Sunday, April 28, 2013

Kailua, Oʻahu

About 6,000 years ago and before the arrival of the Hawaiians, Kawainui (the large [flow of] fresh water) and Ka‘elepulu (the moist blackness) were bays connected to the ocean and extended a mile inland of the present coastline (as indicated by inland deposits of sand and coral.)

A sand bar began forming across Kawainui Bay around 2,500 years ago creating Kawainui Lagoon filled with coral, fish and shellfish.  The Hawaiians probably first settled along the fringes of this lagoon.   Gradually, erosion of the hillsides surrounding Kawainui began to fill in the lagoon with sediments.

About 500 years ago, early Hawaiians maintained a freshwater fishpond in Kawainui; the fishpond was surrounded on all sides by a system of ʻauwai (canals) bringing water from Maunawili Stream (winding/twisted mountain) and springs to walled taro lo‘i (irrigated fields.)

In 1750, Kailua (two seas (probably two currents)) was the Royal Center of power for the district of Koʻolaupoko and a favored place of the O‘ahu chiefs for its abundance of fish and good canoe landings (and probably enjoyed the surf, as well.)  Kawainui was once the largest cultivated freshwater fishpond on Oʻahu.

Farmers grew kalo (taro) in the irrigated lo‘i along the streams from Maunawili and along the edges of the fishponds.  Crops of dryland kalo, banana, sweet potato and sugarcane marked the fringes of the marsh. Fishermen harvested fish from the fishponds and the sea.

In 1845 the first road was built over the Nuʻuanu Pali (cool height – cliff) to connect Windward Oʻahu with Honolulu.  It was jointly financed by the government and sugar planters who wanted easy access to the fertile lands on the windward side of Oʻahu.  Kamehameha III and two of his attendants were the first to cross on horseback.

(In 1898 this road was developed into a highway and was later replaced by the Pali Highway.  When the current Pali Highway and its tunnels opened (1959,) the original roadway was closed and is now used by hikers.)

Lili‘uokalani wrote “Aloha ‘Oe” (farewell to thee) after an 1878 visit to an estate in Maunawili.  She and her brother King David Kalākaua were regular guests and attended parties or simply came there to rest.  Guests would walk between two parallel rows of royal palms, farewells would be exchanged; then, they would ride away on horseback or in their carriages.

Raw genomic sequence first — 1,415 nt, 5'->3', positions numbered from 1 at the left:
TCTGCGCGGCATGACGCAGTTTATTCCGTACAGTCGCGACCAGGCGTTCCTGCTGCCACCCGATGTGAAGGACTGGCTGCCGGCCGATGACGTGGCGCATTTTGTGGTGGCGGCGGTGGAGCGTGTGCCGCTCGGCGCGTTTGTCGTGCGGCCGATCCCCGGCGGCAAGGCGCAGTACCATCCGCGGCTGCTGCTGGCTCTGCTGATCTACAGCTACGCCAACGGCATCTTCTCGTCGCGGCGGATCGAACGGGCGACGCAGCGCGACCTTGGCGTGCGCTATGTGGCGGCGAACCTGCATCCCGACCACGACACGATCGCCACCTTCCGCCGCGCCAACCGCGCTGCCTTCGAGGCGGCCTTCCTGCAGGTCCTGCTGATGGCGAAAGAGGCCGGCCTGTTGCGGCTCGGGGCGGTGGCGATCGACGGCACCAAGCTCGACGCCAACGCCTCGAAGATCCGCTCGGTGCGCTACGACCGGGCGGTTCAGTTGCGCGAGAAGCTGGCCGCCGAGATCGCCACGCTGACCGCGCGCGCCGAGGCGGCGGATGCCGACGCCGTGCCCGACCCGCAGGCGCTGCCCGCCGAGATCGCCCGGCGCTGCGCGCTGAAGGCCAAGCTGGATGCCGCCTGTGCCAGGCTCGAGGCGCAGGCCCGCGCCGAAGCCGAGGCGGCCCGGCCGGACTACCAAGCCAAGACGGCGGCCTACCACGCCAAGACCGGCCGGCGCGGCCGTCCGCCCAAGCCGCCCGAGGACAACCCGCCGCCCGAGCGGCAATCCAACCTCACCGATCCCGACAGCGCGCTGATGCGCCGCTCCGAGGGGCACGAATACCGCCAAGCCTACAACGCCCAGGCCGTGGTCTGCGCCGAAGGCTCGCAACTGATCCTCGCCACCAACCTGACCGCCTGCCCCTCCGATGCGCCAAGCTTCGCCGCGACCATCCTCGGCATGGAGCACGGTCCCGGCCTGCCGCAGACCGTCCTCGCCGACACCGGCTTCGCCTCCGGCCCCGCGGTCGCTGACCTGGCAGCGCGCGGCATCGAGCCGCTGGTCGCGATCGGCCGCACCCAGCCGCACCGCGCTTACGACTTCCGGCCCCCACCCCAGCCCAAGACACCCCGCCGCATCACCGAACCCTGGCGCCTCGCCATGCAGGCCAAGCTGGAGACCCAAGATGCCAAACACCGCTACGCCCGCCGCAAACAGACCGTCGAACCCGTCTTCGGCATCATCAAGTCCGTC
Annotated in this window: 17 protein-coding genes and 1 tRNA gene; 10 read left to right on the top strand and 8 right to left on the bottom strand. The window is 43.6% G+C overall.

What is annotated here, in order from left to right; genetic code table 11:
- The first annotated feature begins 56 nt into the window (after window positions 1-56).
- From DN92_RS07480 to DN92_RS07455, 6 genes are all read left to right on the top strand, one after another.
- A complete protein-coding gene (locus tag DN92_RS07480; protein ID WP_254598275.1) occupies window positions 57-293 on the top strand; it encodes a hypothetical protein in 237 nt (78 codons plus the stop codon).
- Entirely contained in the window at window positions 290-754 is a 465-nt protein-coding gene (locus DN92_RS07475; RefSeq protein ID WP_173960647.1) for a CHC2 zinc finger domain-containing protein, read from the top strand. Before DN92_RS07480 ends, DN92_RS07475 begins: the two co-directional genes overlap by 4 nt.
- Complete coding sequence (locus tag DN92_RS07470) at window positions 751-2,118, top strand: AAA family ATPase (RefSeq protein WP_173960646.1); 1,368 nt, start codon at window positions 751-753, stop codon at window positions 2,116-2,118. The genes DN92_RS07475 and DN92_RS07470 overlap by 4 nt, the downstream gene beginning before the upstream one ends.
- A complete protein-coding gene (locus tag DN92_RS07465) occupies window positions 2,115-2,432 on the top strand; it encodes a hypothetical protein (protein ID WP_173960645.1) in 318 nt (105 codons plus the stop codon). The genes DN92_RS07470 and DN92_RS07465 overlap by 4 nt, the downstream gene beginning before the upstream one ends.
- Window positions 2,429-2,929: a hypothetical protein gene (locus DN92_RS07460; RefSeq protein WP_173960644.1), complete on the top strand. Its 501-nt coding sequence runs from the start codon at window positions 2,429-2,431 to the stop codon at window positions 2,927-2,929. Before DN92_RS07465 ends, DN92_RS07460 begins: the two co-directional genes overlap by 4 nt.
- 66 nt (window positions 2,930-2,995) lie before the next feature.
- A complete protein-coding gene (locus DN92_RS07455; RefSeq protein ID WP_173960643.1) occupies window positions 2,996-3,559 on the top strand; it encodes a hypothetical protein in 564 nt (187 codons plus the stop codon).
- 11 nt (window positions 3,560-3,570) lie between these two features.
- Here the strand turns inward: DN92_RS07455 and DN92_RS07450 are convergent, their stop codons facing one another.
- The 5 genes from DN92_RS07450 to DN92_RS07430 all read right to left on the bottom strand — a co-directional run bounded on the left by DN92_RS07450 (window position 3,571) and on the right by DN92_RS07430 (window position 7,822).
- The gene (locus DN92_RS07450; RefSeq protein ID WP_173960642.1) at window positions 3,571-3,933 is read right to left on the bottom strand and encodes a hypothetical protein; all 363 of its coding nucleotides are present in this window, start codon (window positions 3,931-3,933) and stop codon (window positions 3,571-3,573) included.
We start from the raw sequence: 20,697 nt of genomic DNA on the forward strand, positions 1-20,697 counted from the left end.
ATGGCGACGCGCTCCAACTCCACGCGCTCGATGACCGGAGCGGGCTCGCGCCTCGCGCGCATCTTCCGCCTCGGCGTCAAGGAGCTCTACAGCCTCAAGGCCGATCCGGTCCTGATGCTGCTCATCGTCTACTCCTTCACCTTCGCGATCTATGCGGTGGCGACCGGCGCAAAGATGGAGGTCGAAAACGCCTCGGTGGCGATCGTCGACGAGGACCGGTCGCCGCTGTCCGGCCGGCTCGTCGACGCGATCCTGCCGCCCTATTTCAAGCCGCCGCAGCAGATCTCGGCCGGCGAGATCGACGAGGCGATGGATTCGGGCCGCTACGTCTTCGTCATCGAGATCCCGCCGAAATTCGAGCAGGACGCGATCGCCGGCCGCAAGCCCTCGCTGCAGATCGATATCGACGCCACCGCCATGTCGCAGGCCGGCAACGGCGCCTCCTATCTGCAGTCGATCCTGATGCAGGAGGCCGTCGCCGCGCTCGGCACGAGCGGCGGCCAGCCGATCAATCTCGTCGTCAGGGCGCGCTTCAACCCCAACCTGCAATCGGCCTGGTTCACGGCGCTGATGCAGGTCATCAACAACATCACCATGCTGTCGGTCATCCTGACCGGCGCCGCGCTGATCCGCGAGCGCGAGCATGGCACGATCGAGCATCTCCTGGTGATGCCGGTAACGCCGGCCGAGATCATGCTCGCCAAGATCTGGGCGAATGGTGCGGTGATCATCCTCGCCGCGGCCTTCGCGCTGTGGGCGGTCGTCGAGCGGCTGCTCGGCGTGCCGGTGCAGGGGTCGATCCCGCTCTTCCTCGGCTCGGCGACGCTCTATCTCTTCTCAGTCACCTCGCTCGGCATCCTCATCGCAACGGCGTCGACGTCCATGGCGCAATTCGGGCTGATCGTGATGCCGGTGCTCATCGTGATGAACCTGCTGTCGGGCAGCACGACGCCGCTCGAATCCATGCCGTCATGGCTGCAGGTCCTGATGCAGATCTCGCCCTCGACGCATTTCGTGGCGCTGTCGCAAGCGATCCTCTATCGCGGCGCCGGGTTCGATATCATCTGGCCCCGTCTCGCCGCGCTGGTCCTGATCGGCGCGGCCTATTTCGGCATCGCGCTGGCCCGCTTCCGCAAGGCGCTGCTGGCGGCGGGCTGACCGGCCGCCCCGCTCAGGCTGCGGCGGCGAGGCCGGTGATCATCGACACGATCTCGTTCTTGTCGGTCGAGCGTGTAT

In the 1880s, Chinese farmers converted the Kawainui taro fields to rice; they later abandoned their farms by 1920. Cattle grazed throughout much of Kawainui.  The marsh drains into the ocean at the north end of Kailua Beach through Kawainui Canal (Oneawa Channel – built in the late-1940s.)

In 1923, planning began for the Coconut Grove subdivision.  That year, Elsie’s Store, the site of the existing Kalapawai Market (the rippling water or the shining water,) opened for business. Lanikai Store (heavenly sea,) currently Kailua Beach Center, was across the street.  (Kāneʻohe Ranch)

Shortly after that, Kailua’s first real estate subdivision was built, called Lanikai Crescent.  In 1926, Kailua Country Club opened; it was later named Mid-Pacific Country Club.  (Kāneʻohe Ranch)

In 1939, the Oʻahu Jockey Club built the Kailua Race Track – the place was nicknamed the ‘Pineapple Derby.’  In a day and age when Seabiscuit and War Admiral were stealing continental sports headlines, more than 6,000 fans turned out for 10 races at the brand new Kailua Race Track.  (Hogue, MidWeek)  Races reportedly continued there into 1952.

It’s not clear when it opened, but in the 1940s and ‘50s, there is clear evidence of the “Kailua Airport” (apparently, gravel/grass runway) – where ʻAikahi Park is situated today (reportedly, privately-owned and operated by Bob Whittinghill.)  (When work was started in 1948 on the new airport in Kailua, Kona, to avoid confusion with the Kailua Airport on Oʻahu, the Big Island’s airport was named “Kona Airport.”)